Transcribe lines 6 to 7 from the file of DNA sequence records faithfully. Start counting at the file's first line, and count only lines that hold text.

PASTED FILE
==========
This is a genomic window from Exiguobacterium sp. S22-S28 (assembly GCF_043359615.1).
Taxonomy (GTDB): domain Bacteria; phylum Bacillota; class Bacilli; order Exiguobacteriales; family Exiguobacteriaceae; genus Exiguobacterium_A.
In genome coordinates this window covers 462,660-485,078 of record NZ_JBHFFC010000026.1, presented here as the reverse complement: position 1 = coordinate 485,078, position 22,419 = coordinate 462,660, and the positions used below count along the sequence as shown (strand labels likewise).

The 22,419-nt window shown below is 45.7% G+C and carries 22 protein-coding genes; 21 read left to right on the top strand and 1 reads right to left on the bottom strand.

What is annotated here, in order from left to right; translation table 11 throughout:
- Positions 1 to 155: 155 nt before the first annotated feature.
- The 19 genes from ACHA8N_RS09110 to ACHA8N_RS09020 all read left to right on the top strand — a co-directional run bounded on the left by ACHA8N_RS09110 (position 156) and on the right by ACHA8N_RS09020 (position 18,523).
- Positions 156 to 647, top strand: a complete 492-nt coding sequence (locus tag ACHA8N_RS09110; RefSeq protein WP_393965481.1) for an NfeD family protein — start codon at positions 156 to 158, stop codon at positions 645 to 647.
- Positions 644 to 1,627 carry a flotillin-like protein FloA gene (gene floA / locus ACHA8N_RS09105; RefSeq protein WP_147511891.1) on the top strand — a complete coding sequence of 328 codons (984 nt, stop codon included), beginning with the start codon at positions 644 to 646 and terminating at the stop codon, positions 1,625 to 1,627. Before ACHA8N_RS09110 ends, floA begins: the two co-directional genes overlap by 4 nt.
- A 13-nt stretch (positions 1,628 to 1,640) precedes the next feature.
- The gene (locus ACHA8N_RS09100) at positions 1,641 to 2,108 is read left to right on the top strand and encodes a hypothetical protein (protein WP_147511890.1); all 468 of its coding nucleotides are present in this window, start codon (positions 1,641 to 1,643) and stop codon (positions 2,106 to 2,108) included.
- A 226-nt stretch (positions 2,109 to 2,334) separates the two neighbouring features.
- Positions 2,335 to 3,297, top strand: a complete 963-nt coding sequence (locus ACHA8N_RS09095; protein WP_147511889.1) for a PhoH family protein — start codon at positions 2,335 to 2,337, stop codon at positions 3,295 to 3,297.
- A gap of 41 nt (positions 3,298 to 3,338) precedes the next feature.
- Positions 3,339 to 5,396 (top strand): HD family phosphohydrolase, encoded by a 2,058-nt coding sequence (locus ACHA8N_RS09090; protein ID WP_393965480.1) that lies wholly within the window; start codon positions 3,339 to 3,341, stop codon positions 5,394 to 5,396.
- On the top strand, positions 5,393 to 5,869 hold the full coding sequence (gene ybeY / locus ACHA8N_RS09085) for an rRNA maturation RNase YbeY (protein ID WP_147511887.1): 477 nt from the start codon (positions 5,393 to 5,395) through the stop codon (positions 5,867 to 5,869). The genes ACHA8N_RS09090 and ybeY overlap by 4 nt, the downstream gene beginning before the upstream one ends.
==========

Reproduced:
- Positions 1 to 155: 155 nt before the first annotated feature.
- The 19 genes from ACHA8N_RS09110 to ACHA8N_RS09020 all read left to right on the top strand — a co-directional run bounded on the left by ACHA8N_RS09110 (position 156) and on the right by ACHA8N_RS09020 (position 18,523).